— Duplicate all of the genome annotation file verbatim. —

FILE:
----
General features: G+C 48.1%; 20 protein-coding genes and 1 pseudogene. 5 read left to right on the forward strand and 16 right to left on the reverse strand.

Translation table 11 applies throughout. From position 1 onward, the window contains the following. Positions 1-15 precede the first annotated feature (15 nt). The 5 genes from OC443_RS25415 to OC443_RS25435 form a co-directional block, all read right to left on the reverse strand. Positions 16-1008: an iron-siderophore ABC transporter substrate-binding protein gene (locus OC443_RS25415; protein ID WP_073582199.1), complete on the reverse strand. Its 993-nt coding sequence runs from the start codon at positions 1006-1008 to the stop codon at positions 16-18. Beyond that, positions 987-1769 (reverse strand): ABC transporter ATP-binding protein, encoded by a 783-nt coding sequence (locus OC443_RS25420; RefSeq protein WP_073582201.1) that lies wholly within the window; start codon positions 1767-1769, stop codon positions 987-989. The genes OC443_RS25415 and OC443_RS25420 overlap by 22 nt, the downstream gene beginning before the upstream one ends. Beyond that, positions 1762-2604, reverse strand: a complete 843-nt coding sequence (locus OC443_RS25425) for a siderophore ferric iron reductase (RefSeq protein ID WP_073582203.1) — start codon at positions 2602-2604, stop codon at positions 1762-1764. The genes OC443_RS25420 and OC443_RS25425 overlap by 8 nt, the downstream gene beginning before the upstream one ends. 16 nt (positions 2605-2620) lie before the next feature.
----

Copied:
General features: G+C 48.1%; 20 protein-coding genes and 1 pseudogene. 5 read left to right on the forward strand and 16 right to left on the reverse strand.

Translation table 11 applies throughout. From position 1 onward, the window contains the following. Positions 1-15 precede the first annotated feature (15 nt). The 5 genes from OC443_RS25415 to OC443_RS25435 form a co-directional block, all read right to left on the reverse strand. Positions 16-1008: an iron-siderophore ABC transporter substrate-binding protein gene (locus OC443_RS25415; protein ID WP_073582199.1), complete on the reverse strand. Its 993-nt coding sequence runs from the start codon at positions 1006-1008 to the stop codon at positions 16-18. Beyond that, positions 987-1769 (reverse strand): ABC transporter ATP-binding protein, encoded by a 783-nt coding sequence (locus OC443_RS25420; RefSeq protein WP_073582201.1) that lies wholly within the window; start codon positions 1767-1769, stop codon positions 987-989. The genes OC443_RS25415 and OC443_RS25420 overlap by 22 nt, the downstream gene beginning before the upstream one ends. Beyond that, positions 1762-2604, reverse strand: a complete 843-nt coding sequence (locus OC443_RS25425) for a siderophore ferric iron reductase (RefSeq protein ID WP_073582203.1) — start codon at positions 2602-2604, stop codon at positions 1762-1764. The genes OC443_RS25420 and OC443_RS25425 overlap by 8 nt, the downstream gene beginning before the upstream one ends. 16 nt (positions 2605-2620) lie before the next feature.